US 5799459 A
Shingles (10) have a plurality of apertures (30) in the upper portion (32) between the rain weeps (24 and 26) and the top edge (18). An adhesive container (12) is mounted in each of the apertures (30). The adhesive container (12) is struck by a hammer to increase the pressure of liquid adhesive in the container, rupture the container and force adhesive between the back surface (28) and a roof surface.
1. A roofing shingle comprising a generally flat sheet having a left edge, a right edge, an upper edge, a lower edge, a top surface, a back surface, a lower portion extending from the left edge to the right edge and from the lower edge toward the upper edge, an upper portion extending from the left edge to the right edge and from the upper edge to the lower portion about mid way between the upper edge and the lower edge, and a plurality of apertures passing through the upper portion from the top surface to the back surface; and an adhesive container containing a liquid adhesive mounted in each of said plurality of apertures and having a container portion that will rupture upon the pressure of liquid in the adhesive container reaching a predetermined pressure.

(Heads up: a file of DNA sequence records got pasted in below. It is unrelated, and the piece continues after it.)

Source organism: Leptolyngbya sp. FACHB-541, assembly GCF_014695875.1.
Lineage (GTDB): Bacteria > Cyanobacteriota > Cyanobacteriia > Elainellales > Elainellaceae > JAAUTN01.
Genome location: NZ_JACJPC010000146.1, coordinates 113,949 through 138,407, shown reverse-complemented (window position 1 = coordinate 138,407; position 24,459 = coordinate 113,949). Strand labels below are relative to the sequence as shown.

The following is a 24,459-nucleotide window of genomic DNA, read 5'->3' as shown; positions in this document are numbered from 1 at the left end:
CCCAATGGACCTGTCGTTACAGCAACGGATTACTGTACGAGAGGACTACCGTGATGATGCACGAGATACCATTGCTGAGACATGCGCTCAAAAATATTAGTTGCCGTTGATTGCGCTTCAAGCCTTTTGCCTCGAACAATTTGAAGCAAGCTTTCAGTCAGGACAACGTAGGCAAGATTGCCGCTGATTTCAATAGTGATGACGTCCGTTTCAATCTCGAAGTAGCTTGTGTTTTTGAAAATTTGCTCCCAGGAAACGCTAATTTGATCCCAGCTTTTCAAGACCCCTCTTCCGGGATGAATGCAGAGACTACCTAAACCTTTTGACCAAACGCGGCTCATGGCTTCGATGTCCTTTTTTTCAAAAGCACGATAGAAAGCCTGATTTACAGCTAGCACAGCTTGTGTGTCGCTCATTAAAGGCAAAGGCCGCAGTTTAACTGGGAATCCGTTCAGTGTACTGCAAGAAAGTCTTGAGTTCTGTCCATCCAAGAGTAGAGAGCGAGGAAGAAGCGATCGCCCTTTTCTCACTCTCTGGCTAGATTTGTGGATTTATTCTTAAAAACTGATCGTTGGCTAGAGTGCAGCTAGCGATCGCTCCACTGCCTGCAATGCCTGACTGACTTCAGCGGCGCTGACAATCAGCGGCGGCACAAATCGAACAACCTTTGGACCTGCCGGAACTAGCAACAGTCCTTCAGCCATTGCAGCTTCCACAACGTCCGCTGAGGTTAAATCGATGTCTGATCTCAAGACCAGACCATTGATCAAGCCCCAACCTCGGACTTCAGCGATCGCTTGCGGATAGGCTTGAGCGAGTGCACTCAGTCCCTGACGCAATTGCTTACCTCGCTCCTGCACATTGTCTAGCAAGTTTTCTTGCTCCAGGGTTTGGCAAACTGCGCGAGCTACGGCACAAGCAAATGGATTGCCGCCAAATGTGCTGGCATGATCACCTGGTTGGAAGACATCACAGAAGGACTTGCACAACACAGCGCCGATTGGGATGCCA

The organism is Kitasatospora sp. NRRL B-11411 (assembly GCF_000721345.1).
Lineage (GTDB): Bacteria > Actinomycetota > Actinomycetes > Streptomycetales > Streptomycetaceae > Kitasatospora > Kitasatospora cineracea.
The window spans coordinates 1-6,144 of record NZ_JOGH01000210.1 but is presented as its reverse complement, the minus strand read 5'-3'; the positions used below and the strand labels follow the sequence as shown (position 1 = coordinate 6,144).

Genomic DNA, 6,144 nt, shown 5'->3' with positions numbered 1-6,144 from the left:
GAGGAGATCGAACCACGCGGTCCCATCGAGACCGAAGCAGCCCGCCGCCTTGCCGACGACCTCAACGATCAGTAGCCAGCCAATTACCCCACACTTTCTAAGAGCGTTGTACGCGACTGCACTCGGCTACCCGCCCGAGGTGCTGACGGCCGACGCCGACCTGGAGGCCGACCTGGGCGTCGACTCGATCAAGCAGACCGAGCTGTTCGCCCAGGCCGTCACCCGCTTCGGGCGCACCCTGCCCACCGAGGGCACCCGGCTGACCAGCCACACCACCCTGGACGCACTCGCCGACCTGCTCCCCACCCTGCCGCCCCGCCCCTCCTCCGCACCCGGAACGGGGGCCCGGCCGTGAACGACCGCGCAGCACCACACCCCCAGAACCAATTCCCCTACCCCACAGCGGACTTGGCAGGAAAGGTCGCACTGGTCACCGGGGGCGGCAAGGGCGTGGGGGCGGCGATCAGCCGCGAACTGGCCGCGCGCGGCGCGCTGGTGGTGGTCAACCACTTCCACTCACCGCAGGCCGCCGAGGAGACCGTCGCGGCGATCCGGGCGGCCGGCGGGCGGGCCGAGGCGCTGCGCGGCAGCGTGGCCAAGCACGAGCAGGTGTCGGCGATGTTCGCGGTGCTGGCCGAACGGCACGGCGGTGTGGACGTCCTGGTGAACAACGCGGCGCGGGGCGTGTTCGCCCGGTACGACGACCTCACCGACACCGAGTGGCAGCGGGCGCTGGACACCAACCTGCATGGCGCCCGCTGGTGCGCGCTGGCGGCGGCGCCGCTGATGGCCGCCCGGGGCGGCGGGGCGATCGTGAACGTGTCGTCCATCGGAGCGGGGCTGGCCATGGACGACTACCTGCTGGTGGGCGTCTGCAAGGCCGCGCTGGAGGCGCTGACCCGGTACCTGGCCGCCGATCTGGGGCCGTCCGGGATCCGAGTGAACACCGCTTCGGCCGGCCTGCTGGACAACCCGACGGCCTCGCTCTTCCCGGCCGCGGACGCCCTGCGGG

2. A roofing shingle as set forth in claim 1 wherein the adhesive container has a flange that extends radially outward to form a hat shaped body.
3. A roofing shingle as set forth in claim 2 wherein each of the plurality of the adhesive containers has a membrane cover that adheres to the flange.
4. A roofing shingle as set forth in claim 1 wherein each of the adhesive containers has a plurality of radially extending ribs that are imbedded in the flat sheet to secure the adhesive contained in one of the plurality of apertures.
5. A roofing shingle as set forth in claim 1 wherein each of the adhesive containers has a body with an open edge, a plurality of recesses in the body that meet the open edge and a cover adhered to the open edge and forming a weak seal where each of the plurality of recesses is formed in the body.
6. A roofing shingle as set forth in claim 1 wherein each of the adhesive containers has a body with an open edge, a plurality of recesses in the body that are spaced from the open edge and closed by a thin membrane, and a cover adhered to the open edge and forming a seal that holds more fluid pressure than the thin membrane closing each of the plurality of recesses.